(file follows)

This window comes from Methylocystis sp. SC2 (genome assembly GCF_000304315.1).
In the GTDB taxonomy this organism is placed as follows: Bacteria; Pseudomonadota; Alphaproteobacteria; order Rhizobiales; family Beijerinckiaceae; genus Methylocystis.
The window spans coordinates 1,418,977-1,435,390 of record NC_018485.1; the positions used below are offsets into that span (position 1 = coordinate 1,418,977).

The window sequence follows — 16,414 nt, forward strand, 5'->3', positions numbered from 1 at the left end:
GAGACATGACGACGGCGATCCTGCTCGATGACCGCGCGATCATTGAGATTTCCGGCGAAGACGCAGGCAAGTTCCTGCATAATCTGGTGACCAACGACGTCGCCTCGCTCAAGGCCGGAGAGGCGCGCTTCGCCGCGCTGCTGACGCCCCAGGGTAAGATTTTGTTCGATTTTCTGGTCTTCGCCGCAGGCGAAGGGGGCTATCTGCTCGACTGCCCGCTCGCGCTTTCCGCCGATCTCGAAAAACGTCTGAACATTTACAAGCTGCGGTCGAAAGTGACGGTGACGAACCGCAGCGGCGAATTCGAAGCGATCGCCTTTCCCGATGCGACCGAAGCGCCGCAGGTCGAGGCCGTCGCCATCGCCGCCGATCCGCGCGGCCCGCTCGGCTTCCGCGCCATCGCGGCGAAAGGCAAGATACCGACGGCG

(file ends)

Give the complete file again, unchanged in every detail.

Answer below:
This window comes from Methylocystis sp. SC2 (genome assembly GCF_000304315.1).
In the GTDB taxonomy this organism is placed as follows: Bacteria; Pseudomonadota; Alphaproteobacteria; order Rhizobiales; family Beijerinckiaceae; genus Methylocystis.
The window spans coordinates 1,418,977-1,435,390 of record NC_018485.1; the positions used below are offsets into that span (position 1 = coordinate 1,418,977).

The window sequence follows — 16,414 nt, forward strand, 5'->3', positions numbered from 1 at the left end:
GAGACATGACGACGGCGATCCTGCTCGATGACCGCGCGATCATTGAGATTTCCGGCGAAGACGCAGGCAAGTTCCTGCATAATCTGGTGACCAACGACGTCGCCTCGCTCAAGGCCGGAGAGGCGCGCTTCGCCGCGCTGCTGACGCCCCAGGGTAAGATTTTGTTCGATTTTCTGGTCTTCGCCGCAGGCGAAGGGGGCTATCTGCTCGACTGCCCGCTCGCGCTTTCCGCCGATCTCGAAAAACGTCTGAACATTTACAAGCTGCGGTCGAAAGTGACGGTGACGAACCGCAGCGGCGAATTCGAAGCGATCGCCTTTCCCGATGCGACCGAAGCGCCGCAGGTCGAGGCCGTCGCCATCGCCGCCGATCCGCGCGGCCCGCTCGGCTTCCGCGCCATCGCGGCGAAAGGCAAGATACCGACGGCG